Dr. Ronald Cohn used a genome-editing technology known as CRISPR to correct DNA errors in the cells of a patient with muscular dystrophy. His study was published in the American Journal of Human Genetics and featured in the Toronto Star newspaper. Dr. Cohn is a member of the Medical Scientific Medical Advisory Committee. He is always willing to work with staff in leveraging opportunities to enhance research activities.
The Dr. George Karpati Award for Researcher of the Year is presented to an exemplary neuromuscular clinician or researcher who has made a significant contribution to neuromuscular research, the advancement of care of people with neuromuscular disorders in the past year in the areas of public awareness, services and/or fundraising.
This award is dedicated in honour of Dr. George Karpati, who was a leading expert in the diagnosis, treatment and care of patients with neuromuscular disorders.
Dr. Katie Manders Courage to Inspire Award
This year’s Courage to Inspire Award recipients are Dr. Lawrence Korngut, and Ron Nicol.
Dr. Lawrence Korngut is a Neurologist at the Calgary Neuromuscular Clinic, managing the neuromuscular disease clinical trial program. He is also Director, Calgary ALS Clinic, National Principal Investigator of the Canadian Neuromuscular Disease Registry. He is Clinical Assistant Professor (Neurology), at the University of Calgary. and Chair, of the Canadian Neuromuscular Disease Network.
Lawrence has been a member of Muscular Dystrophy Canada’s Board of Directors since 2012 and was chair of our Medical and Scientific Advisory Committee from 2012 to 2015.
In addition to being a dedicated neuromuscular clinician and Assistant Professor at the University of Calgary, Lawrence has taken the Principal Investigatorship of the Canadian Neuromuscular Disease Registry (CNDR) in 2009 and built a competent team to bring this major project to fruition. The CNDR is a clinic based, active enrolling, multi-disease neuromuscular disease registry, which is unique methodology amongst international NMD databases. Not only has Lawrence been a catalyst for building stronger relationships between Canadian neuromuscular physicians and researchers but he has solidified international partnerships through the process of creating the CNDR.
Since 2014, Lawrence has also led the Canadian Neuromuscular Disease Network. The goal of this network is to provide a sustainable national network bringing together all interested stakeholders across neuromuscular diseases.
During meetings of the Board of Directors, Lawrence provides a strong voice for researchers, clinicians and people affected by neuromuscular disorders. He also inspires all of these parties to be engaged with one another and to promote the importance of research. In the past year, CAN-NMD has been working on “Neuromuscular Nation”, an online portal to promote knowledge sharing and networking between these stakeholders. As a result of their work in establishing the network and developing the grant proposal Lawrence and his team have now put neuromuscular disorders at the forefront of the rare disease community. It has also established new partnerships with the university network across the country which can only continue to strengthen and enhance our credibility and profile with this increasingly important sector of the research community. Their work will continue to be instrumental in setting the future direction of the CAN-NMD network and research priorities in neuromuscular diseases.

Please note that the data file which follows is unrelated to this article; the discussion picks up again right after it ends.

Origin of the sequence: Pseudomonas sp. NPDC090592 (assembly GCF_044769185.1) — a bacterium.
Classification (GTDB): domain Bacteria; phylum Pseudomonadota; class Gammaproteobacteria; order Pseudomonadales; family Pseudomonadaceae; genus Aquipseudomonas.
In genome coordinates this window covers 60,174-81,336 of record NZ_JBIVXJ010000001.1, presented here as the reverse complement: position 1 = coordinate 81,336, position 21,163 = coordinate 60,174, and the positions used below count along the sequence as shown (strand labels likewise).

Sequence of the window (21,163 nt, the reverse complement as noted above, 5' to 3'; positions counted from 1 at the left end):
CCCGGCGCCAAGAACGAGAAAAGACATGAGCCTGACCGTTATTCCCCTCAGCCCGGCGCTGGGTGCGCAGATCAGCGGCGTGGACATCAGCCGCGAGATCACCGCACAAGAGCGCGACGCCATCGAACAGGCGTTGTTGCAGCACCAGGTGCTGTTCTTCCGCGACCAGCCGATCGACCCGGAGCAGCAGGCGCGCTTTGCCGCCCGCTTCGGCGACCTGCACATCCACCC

Ron has been a Board of Directors member since 2005, and has filled many roles as a volunteer. His contributions to Muscular Dystrophy Canada have been tremendous. His involvement with the Montreal Gala spans over 12 years, and over the past 2 years, he has also generously agreed to chair the Steering Committee for the I Can! campaign. He is always on the “lookout” for new opportunities that can benefit the organization through his influence with business colleagues and contacts. Ron is a great networker and unselfishly shares his commitment to Muscular Dystrophy Canada and people with a neuromuscular disorder with his colleagues and friends.
Ron will be stepping down this year at the end of his term, but has agreed to continue to be involved in the Montreal Gala and the I Can! campaign. His positive energy will be missed on the Board but we appreciate his willingness to continue to be involved as a senior statesman.
As a tribute to Dr. Katie Manders and the immense contribution she made to our organization, we have renamed the Courage to Inspire Award in her memory: the Dr. Katie Manders Courage to Inspire Award.
Katie was an active member of the National Board of Directors since June 2007 and a true role model who had a spirit of fun and the ability to connect with everyone, especially children. She never let her disability affect her quality of life, and she was an inspiration to the Muscular Dystrophy Canada community.
The memory of Dr. Katie Manders will live on in the hearts and minds of those she touched, and they are many. She passed away January 29th, 2016.
Presented to an individual, or group, that has had an enduring (over a number of years) relationship with Muscular Dystrophy Canada through giving (financial or time) or the organization of a special event. The nominees will have exhibited exceptional contributions to the organization in any of the awards categories.